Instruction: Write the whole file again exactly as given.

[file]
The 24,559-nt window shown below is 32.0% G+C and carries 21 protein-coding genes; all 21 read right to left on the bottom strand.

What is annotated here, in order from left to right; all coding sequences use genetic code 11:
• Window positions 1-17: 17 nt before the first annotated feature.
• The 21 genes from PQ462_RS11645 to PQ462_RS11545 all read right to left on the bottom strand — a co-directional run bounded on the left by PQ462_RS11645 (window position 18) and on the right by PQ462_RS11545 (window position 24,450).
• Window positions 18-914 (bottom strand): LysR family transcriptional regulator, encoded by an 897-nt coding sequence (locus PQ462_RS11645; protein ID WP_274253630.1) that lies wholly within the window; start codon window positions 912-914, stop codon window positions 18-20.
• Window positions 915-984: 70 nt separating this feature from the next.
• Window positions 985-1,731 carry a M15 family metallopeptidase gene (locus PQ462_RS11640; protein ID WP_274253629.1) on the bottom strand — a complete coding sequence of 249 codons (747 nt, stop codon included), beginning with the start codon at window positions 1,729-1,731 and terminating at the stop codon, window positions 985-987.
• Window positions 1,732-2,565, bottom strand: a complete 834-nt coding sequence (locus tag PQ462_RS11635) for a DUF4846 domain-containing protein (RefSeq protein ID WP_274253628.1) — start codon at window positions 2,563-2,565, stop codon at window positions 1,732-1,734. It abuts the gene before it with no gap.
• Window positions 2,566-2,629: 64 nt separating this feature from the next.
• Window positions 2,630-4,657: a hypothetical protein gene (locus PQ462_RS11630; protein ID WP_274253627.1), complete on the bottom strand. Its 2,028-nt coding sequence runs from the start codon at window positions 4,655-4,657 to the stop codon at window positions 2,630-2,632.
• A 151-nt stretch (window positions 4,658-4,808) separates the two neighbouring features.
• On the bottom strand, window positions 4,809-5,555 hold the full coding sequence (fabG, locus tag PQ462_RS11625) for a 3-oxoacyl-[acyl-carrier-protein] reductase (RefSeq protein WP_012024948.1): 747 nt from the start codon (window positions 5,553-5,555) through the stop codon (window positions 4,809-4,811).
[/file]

The 24,559-nt window shown below is 32.0% G+C and carries 21 protein-coding genes; all 21 read right to left on the bottom strand.

What is annotated here, in order from left to right; all coding sequences use genetic code 11:
• Window positions 1-17: 17 nt before the first annotated feature.
• The 21 genes from PQ462_RS11645 to PQ462_RS11545 all read right to left on the bottom strand — a co-directional run bounded on the left by PQ462_RS11645 (window position 18) and on the right by PQ462_RS11545 (window position 24,450).
• Window positions 18-914 (bottom strand): LysR family transcriptional regulator, encoded by an 897-nt coding sequence (locus PQ462_RS11645; protein ID WP_274253630.1) that lies wholly within the window; start codon window positions 912-914, stop codon window positions 18-20.
• Window positions 915-984: 70 nt separating this feature from the next.
• Window positions 985-1,731 carry a M15 family metallopeptidase gene (locus PQ462_RS11640; protein ID WP_274253629.1) on the bottom strand — a complete coding sequence of 249 codons (747 nt, stop codon included), beginning with the start codon at window positions 1,729-1,731 and terminating at the stop codon, window positions 985-987.
• Window positions 1,732-2,565, bottom strand: a complete 834-nt coding sequence (locus tag PQ462_RS11635) for a DUF4846 domain-containing protein (RefSeq protein ID WP_274253628.1) — start codon at window positions 2,563-2,565, stop codon at window positions 1,732-1,734. It abuts the gene before it with no gap.
• Window positions 2,566-2,629: 64 nt separating this feature from the next.
• Window positions 2,630-4,657: a hypothetical protein gene (locus PQ462_RS11630; protein ID WP_274253627.1), complete on the bottom strand. Its 2,028-nt coding sequence runs from the start codon at window positions 4,655-4,657 to the stop codon at window positions 2,630-2,632.
• A 151-nt stretch (window positions 4,658-4,808) separates the two neighbouring features.
• On the bottom strand, window positions 4,809-5,555 hold the full coding sequence (fabG, locus tag PQ462_RS11625) for a 3-oxoacyl-[acyl-carrier-protein] reductase (RefSeq protein WP_012024948.1): 747 nt from the start codon (window positions 5,553-5,555) through the stop codon (window positions 4,809-4,811).